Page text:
Recruiters review thousands of resumes every month. It’s not
an exaggeration to say they’re tired of reading the same information, told in
different iterations, over and over again.
It’s also because of this sheer volume that they've mastered what makes a good resume tick, and know all too well what gets a bad resume sent to the trash.
In this article, I’ll focus on resume mistakes and what you can do to fix them.
Job Hunters Beware: Are You Making Any of These Mistakes in Your Resume?
1. Title Inflation
Have you ever seen a 20-something with a “CEO”, “CFO”, “CMO” or any manner of executive job title in their resume? It’s pretty common these days with the proliferation of startups. Such titles aren't always impressive though.
“In our industry, we call this title inflation. Being a “CEO” of an unincorporated company with zero revenue and zero employees is a clear sign that we should either throw your resume away, or take a far more critical look at it”, says Matthew Mercuri, Director of Human Resources at Dupray.
Yes, having your own startup or business shows an entrepreneurial spirit but for many fresh graduates and young professionals, an executive title is just a poor attempt to hide lack of professional employment.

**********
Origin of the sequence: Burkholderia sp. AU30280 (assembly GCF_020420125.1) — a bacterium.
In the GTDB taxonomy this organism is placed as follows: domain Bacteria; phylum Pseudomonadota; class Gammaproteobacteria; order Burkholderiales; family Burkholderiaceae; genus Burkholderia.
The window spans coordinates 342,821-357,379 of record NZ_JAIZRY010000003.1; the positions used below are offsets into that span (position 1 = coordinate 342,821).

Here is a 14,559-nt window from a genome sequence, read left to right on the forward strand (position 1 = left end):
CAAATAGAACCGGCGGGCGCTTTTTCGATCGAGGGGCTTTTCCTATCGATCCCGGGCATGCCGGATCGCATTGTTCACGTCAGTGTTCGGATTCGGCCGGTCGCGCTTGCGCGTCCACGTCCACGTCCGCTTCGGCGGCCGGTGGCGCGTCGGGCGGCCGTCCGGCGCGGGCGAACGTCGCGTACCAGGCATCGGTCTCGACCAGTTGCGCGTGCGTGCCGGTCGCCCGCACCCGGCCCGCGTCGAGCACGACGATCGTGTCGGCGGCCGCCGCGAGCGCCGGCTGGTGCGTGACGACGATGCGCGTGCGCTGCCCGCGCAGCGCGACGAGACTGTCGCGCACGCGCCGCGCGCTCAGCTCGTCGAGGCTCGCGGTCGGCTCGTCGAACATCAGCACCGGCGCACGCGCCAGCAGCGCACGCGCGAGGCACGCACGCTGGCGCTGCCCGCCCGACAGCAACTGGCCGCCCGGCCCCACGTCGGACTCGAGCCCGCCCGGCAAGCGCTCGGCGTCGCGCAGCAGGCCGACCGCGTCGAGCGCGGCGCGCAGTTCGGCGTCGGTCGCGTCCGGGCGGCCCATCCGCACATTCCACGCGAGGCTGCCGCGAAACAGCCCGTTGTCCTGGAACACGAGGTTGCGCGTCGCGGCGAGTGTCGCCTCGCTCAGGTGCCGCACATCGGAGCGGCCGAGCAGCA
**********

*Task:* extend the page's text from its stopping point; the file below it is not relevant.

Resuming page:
“Working as a busboy at a local restaurant usually impresses HR professionals much more”, continues Mercuri.
2. Lack of Career Progression for Long-Term Employment
Some employees are just loyal to the company. Others are lucky enough to get promoted many times with one employer. If this were the case for you, how would you put it in your resume?
As one entry–company name and employment duration—with multiple secondary points detailing your career? This is the common strategy applicants follow, and it’s not working in their favor.
MarissaL Klein, EVP and Founder of Choice Fashion & Media, says, “People who have been with a company for a long time tend to make this mistake – they list the employer and the duration but there’s no emphasis on their promotions or career progression.”
For example, if you worked at a design agency from 2000 to 2016, put it at the top of your work history in bold font. Break down promotions underneath in a smaller bold font, followed by a choice list of your achievements and responsibilities in each role.
3. Poor Layout and Design
A good resume should have a logical progression and clear layout so whoever reads it quickly gets an overview your career.
Julie Fantom, HR & Operations Director at Wilson Fields, warns applicants “against using colored paper and clip art”.
Discover more resume tips, to avoid poor resume design, or use a resume template, like the one above, so you start with a great design:
- Resumes9 Creative Resume Design Tips (With Template Examples)Grace Fussell